The line between designer and constructor also blurs in a world of design-build online virtual project collaboration where individual parties work off of a common data set. Architects build erection sequences into their designs, and contractors add constructability analysis to the design selection. As collaboration increases, the traditional lines of responsibility dissolve, and industry standard form contracts do not adequately allocate risk and responsibility between the parties. Model improvement, industry standards, and interoperability are issues for the software developers, NIBS, and the IAI to address. But, it is the responsibility of contracting parties and their lawyers to create contractual language that will foster collaboration and appropriately allocate risk and compensation for a project utilizing BIM technology. For this to be accomplished, it may take a paradigm shift in the way we think about industry roles and delivery systems. The design-build delivery system helped the industry take a step toward a more collaborative project environment. Proponents believe that the integration of BIM technology into the process will be the industry’s next evolutionary step.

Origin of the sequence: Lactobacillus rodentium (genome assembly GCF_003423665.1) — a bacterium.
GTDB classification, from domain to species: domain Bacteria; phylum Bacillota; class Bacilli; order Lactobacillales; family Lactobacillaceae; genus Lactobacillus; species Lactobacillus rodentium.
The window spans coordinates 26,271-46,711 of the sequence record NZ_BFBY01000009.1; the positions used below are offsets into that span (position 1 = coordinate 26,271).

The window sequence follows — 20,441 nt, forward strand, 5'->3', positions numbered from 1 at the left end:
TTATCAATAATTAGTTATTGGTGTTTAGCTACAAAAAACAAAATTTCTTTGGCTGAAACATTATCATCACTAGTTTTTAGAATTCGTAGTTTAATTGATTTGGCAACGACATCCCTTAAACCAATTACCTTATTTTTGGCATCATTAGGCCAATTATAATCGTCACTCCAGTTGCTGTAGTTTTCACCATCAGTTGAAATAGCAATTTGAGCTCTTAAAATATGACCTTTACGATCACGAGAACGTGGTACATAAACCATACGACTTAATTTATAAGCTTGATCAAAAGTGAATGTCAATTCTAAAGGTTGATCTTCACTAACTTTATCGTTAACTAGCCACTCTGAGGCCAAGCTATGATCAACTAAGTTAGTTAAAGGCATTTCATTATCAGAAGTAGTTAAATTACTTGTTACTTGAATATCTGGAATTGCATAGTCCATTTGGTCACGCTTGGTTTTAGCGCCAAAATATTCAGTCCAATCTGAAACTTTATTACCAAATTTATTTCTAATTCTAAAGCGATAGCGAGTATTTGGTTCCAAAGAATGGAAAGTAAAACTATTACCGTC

For all the efficiencies and savings that BIM technology can provide, its use is not without risk. One of the first issues to determine is ownership of the BIM data and how to protect it through copyright and other laws. In the March 2001 Briefing Paper on e-Construction, we predicted some of the issues that would develop from the electronic communication of construction designs. For example, if the Owner is paying for the design, then the Owner may feel entitled to own it, but if team members are providing proprietary information for use on the project, their propriety information needs to be protected as well. Thus, there is no simple answer to the question of data ownership; it requires a unique response to every project depending on the participants’ needs. The goal is to avoid inhibitions or disincentives that discourage participants from fully realizing the model’s potential.
When project team members, other than the owner and A/E, contribute data that is integrated into the BIM, licensing issues can arise. For example, equipment and material vendors offer designs associated with their products for the convenience of the lead designer in hopes of inducing the designer to specify the vendor’s equipment. While this practice might be good for business, licensing issues can nevertheless arise if the vendor’s design was produced by a designer not licensed in the location of the project.